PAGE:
Rammohan Roy stands out as the figure who took a firm stand against the practice of Sati. Sati was the custom through which a woman was condemned and pressurised by society to sacrifice her life by dying alongside her husband on his funeral pyre. Lata Mani in her book ‘Contentious Traditions- The Debate on Sati in Colonial India’, highlights that sati was not about whether the Vedic scriptures prescribed such self-immolation nor was it about the individual women’s wishes and desires. Rather, it was a part of the traditional behaviour that Indian women had internalised within themselves. Many of them saw it as an essential part of the ‘·’duty” expected from them as a good wife – to sacrifice her life in order that her husband could gain ultimate salvation. 

According to Hindu mythology, the Manusmriti is the word of Brahma, and it is classified as the most authoritative statement on Dharma. Manusmriti is considered as the divine code of conduct. Laws of Manu insist that since women by their very nature are disloyal they should be made dependent on men. The husband should be constantly worshipped as a God, which symbolized that man is a lord, master, owner, or provider and women were the subordinates. It legitimizes that a woman should never be made independent, as a daughter she should be under the surveillance of her father, as a wife of her husband and as a widow of her son (Chakravarti, 2006). While defending Manusmiriti, apologists often quote the verse: “yatr naryasto pojyantay, ramantay tatr devta”  that is “where women are provided place of honor, gods are pleased and reside there in that household”, but they deliberately forget the verses that are full of prejudice and hatred against women.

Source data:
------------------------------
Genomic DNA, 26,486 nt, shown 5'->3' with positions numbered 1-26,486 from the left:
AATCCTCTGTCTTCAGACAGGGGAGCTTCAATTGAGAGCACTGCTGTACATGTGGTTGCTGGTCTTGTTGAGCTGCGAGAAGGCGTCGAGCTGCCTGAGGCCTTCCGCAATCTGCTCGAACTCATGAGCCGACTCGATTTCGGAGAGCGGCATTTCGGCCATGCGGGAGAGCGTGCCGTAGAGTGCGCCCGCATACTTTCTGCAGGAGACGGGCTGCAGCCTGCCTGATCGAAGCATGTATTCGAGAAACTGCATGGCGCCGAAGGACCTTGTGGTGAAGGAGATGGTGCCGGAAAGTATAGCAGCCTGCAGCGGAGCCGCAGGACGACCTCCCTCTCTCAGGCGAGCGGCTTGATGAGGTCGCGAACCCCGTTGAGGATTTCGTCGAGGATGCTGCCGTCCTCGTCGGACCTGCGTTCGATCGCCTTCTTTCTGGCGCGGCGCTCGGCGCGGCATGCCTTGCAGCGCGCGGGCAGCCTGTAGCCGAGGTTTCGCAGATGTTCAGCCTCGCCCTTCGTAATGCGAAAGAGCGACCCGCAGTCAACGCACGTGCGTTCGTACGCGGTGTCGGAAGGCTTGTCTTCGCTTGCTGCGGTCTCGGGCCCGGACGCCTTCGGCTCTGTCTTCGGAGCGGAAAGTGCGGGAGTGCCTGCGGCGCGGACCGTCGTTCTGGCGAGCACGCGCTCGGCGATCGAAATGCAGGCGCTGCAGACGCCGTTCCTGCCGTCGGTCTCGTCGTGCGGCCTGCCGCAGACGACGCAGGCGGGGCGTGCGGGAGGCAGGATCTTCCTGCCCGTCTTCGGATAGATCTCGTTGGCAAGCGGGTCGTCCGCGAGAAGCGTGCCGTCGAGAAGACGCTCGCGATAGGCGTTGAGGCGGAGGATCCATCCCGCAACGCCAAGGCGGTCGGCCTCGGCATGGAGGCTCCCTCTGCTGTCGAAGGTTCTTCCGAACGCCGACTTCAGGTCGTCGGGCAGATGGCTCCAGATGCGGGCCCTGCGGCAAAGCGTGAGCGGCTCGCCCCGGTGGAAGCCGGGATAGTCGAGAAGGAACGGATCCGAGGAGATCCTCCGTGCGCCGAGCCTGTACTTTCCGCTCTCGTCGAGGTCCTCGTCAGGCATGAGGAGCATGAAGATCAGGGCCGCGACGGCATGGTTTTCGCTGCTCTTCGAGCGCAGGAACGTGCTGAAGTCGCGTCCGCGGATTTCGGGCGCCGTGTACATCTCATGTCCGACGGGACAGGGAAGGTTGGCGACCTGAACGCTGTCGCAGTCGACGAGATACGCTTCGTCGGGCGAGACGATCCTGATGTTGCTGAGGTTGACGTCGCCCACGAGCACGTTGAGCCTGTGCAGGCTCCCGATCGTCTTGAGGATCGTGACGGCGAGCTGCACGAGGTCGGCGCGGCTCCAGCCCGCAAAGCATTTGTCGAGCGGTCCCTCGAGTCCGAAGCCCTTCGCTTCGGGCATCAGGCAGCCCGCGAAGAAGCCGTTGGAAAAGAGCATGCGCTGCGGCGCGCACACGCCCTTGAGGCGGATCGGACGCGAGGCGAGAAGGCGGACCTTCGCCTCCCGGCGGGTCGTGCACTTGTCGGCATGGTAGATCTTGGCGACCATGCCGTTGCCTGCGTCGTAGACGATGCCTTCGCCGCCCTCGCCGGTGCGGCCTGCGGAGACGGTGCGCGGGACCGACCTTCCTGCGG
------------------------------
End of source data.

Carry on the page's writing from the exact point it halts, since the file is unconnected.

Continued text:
These texts justify a woman’s inferior status in society. Each of these verses shows how the Brahmanical ideology reduces the character of a woman to the number of sexual partners she has, and her purpose as child-bearers. The obsession with knowing the lineage of offspring, virginity and the narrow definition of character led to the imposition of restrictions on women and artificially stunted their status. And much of this continues till today.

We celebrate Dussehra to mark the victory of ‘Good over Evil’, Navratri in the honour of nine Goddesses, Durga’s victory over the buffalo demon and worshiping Lakshmi on Diwali, we are decked up in festivities and celebrations. But do we really celebrate them? To find the answer to that question, you need to look no further than mythology and religious scriptures. It’s a clear indicator of what the fabric of society, its structure and norms would be like.  

The implementation of patriarchal norms and values depend to a great extent on the strength and weakness of control mechanisms. For instance, articulation of patriarchal values and the prescription of norms through religious texts command natural observance. At times, family honour is protected by wife-beating. It is all too visible in the lower classes, but also persists in upper strata of society. Even after six decades of independence, one frequently reads of bride burning and dowry deaths. Other forms of violence are: heaping indignities on the wife and her relations by the in-laws, making her do physical work beyond her capacity, failing to provide her adequate nutrition, and even torturing her mentally on several pretexts. Even highly educated and well-placed women are amenable to such maltreatment.